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  1. Well, I started my fishing this year on April Fool's Day! I don't usually start on the first day of the normal season, but I was fishing a new venue this year and eager to get out. This venue comprises two small lakes (~1-1.5 acres each) and one much larger lake (several acres). I started on the larger of the small lakes and standing on a high bank, could see fish milling about under the surface. I could not distinguish the shapes of them but they were there, advertising their presence by swirls under the surface. I cast out one of my 'new' black pheasant tail nymphs (12) and on the second cast was rewarded with a take. But the fish took an exceptional liking to the fly and decided to keep it and we parted company, albeit too quickly for my liking.

    However, a new fly tied on, this time a more conventional PTN, and cast into the same area rewarded my perseverance with a very fit Rainbow. A second and third fish fish followed soon after, to similar flies and I ended my first visit with a creditable catch of three very fit and plump rainbows.

  2. Eventually started my Pike fishing last week. The river had dropped to an acceptable level, although it was quite coloured - it flows through meadowland so can pick up a lot of mud along the way. The section that I fish is about 1/2 mile upstream of the main river (R Wey) so it has had plenty of distance to colour up.

    Well, I chucked out (technical term for lure fishing) my lure, casting it to the far side and letting it swing round in the current. Allowed a slight pause to get it close to the river bed and started a retrieve along the near bank. Suddenly it stopped. Lift of the rod, no response back except an unyielding solid object down below. Further pull and rod bends over. Still no response. Started to pull a bit harder and 'object' below starts to yield, no great fight in this one and at last all returns to the surface. It's a very weedy stretch here and my river gardening skills have been honed to a fine degree, but attaching weed guards to all my Pike flies means I do not lose too many flies on the bottom.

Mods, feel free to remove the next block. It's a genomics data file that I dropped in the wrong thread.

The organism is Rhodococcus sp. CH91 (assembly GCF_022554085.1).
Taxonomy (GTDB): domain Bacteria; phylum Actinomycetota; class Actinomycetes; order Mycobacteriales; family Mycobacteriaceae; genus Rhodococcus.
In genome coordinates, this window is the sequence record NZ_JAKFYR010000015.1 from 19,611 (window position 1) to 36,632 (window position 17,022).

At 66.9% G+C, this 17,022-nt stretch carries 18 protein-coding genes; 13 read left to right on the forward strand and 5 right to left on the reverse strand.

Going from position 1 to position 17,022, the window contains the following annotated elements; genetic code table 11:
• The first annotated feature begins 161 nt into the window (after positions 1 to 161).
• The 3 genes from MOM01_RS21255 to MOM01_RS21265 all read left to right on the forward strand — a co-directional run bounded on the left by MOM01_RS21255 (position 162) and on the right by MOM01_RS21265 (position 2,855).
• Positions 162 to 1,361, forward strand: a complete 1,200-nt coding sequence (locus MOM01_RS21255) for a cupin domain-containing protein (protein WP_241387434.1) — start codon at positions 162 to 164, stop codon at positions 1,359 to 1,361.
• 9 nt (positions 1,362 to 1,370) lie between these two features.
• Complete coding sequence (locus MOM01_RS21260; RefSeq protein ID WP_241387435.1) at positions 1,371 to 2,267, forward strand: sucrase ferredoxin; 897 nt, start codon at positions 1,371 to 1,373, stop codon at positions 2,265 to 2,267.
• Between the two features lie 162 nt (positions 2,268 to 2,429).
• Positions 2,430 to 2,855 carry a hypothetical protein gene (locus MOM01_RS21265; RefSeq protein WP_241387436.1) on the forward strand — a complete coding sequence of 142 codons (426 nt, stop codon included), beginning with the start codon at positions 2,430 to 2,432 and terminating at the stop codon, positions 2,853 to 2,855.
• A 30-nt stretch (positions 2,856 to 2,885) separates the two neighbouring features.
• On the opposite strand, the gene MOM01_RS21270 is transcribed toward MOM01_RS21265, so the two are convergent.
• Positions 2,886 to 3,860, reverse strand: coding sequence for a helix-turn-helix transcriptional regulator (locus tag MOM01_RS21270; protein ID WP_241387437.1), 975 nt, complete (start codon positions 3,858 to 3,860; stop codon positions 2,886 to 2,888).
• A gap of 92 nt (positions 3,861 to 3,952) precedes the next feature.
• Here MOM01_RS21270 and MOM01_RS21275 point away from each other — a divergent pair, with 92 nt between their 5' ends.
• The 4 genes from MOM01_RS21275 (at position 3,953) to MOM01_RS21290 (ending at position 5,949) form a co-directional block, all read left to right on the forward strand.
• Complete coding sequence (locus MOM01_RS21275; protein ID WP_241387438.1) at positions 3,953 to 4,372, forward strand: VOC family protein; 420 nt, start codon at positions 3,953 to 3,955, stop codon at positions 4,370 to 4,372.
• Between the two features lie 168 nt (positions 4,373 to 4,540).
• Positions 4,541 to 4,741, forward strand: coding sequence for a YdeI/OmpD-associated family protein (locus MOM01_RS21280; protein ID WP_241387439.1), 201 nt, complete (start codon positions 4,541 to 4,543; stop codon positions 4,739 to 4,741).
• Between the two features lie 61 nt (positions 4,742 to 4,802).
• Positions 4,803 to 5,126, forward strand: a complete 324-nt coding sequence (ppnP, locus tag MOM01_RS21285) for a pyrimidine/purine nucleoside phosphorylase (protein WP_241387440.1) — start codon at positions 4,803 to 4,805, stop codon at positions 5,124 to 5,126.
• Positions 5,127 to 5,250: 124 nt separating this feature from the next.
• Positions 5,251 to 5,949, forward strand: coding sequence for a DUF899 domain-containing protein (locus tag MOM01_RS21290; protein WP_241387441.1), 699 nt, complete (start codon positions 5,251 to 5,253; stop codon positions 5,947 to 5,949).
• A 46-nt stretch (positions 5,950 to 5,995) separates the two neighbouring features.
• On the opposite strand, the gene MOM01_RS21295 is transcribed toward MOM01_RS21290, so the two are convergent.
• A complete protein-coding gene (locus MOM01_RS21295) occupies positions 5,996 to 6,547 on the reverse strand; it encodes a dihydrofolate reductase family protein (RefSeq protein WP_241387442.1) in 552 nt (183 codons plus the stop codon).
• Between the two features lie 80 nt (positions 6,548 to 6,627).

May return next week to try my new flashy lures. They really do look good underwater.

  3. Trout fishing to me, mainly ceases about the end of November. It gets a bit too cold, for me anyway and I often target Pike on my Club water in Surrey. I enjoy walking along the river bank casting a large lure into likely looking swims and watching for a reaction. I know there are Pike there because everyone else catches them! Others use spinners mainly, whilst I prefer the fly.

    However, I digress. I was out on the first of December at Duncton Mill Trout Fishery (West Sussex) chasing Trout. It was a warm day (15C), a bit breezy and very damp underfoot. The fishery is at the foot of the South Downs and when it rains (which it does quite often in this area) the water runs down the slope into the lakes.

    I had three Rainbows, one in the morning and two in the afternoon. They were nice fish, full of fight and bright bars of silver. But the fish that stands out was a Char. I caught it in the morning on a variation of a Pheasant tail nymph. It was a good fighter and apparently stocked last year. Char are an attractive fish, light brown along the back and light edges to the fins. They are a particular target at Duncton and I was fortunate to have found one.

  4. I was at the i-Fish fly fair at the weekend. It is an annual event organised by the Sussex branch of the Fly Dresser's Guild (FDG).  This one was held in the South of England showground that was filled with fly tyers, fly tying suppliers and other miscellaneous fishing organisations, like Fishing holidays and trout fisheries.

    I was looking for specific materials for which to tie some flies, so I had a lovely time at the fly tying suppliers, looking at the wealth of materials from luminous artificial fibres to the beauty of natural capes. I picked up a lovely Genetic Hen Furnace (from Chevron) for some Crunchers.

    It was good to observe the volunteer fly tyers, most from the FDG Branches and learn from their techniques. There are always diverse ways in which to tie a fly and one tyer's method may be different from one's own. There was a good range of International tyers, as well as our own professionals and all manner of wonderful creations were fashioned from fur and feather, with a few unnatural materials added.

    I also met up with fishing friends and we reminisced about our memories of fly tying and fishing. Ah, such memories increase with the re-telling! 

    There will be a repeat of the experience at next years' i-Fish on 27 November 2016 at the same venue.